The permitting process is now complete for the ginormous, state-led, Alaska LNG Mega Project and North Slope Pipeline—and in record time at only three years. Upon completion, the 807-mile natural gas pipeline will flow supplies from Prudhoe Bay—which produces on average 3.5 BCFD of gas—to the proposed liquefaction and export terminal chillin’ southwest of Anchorage. The facility will be capable of exporting 20 MTPA. The state sponsor of the project—Alaska Gas Development Corp. (AGDC)—submitted its first estimate of $44.2 billion. But that quickly set hair on fire, and initial investors ExxonMobil, BP, and ConocoPhillips, citing depressed gas prices, folded in 2017. Then Alaska’s governor deemed the project too complex and risky for the state to develop on its own. AGDC subsequently announced it doesn’t plan to continue to own, or later operate, what is considered to be one of the largest, most costly LNG complexes in the world. The state sponsor returned to the table in June with a slashed budget of $38.7 billion, a new economics deck, and a search for partners to transition the project by January.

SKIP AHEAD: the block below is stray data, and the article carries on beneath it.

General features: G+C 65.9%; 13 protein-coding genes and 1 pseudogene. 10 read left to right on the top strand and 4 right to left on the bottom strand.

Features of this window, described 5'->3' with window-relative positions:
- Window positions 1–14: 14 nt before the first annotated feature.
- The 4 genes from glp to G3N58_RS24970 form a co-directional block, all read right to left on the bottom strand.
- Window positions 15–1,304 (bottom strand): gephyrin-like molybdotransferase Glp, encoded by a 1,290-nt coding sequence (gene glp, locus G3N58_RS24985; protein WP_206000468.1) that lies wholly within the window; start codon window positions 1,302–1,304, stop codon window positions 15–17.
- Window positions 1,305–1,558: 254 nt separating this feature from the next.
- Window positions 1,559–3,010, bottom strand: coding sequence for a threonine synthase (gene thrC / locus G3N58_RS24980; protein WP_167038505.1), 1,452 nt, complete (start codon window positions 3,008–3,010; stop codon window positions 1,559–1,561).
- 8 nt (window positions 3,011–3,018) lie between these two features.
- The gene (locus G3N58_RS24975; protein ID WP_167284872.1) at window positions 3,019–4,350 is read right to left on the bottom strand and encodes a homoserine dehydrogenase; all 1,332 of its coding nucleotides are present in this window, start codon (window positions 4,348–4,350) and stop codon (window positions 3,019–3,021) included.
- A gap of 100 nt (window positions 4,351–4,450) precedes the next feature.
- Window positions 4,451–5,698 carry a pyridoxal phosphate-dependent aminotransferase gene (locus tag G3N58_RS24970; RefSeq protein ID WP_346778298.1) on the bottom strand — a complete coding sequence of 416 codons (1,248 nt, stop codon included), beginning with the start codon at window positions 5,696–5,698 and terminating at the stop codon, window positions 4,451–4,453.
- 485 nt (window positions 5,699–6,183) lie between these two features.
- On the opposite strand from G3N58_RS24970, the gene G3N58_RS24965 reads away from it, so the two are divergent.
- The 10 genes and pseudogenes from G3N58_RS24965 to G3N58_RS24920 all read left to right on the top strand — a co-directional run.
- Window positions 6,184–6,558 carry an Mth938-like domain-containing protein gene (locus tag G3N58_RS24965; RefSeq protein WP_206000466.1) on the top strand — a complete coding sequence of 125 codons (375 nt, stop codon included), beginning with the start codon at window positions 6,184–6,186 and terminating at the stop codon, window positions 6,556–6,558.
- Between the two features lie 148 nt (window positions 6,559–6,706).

Alaska Gas Development Corporation

The Alaska Gasline Development Corporation (AGDC) is an independent, public corporation of the state of Alaska. AGDC’s roots date back to 2009, when declining Cook Inlet gas supplies raised the possibility of local energy brown outs and higher energy costs. In 2010, the Alaska Legislature passed House Bill 369, creating AGDC.

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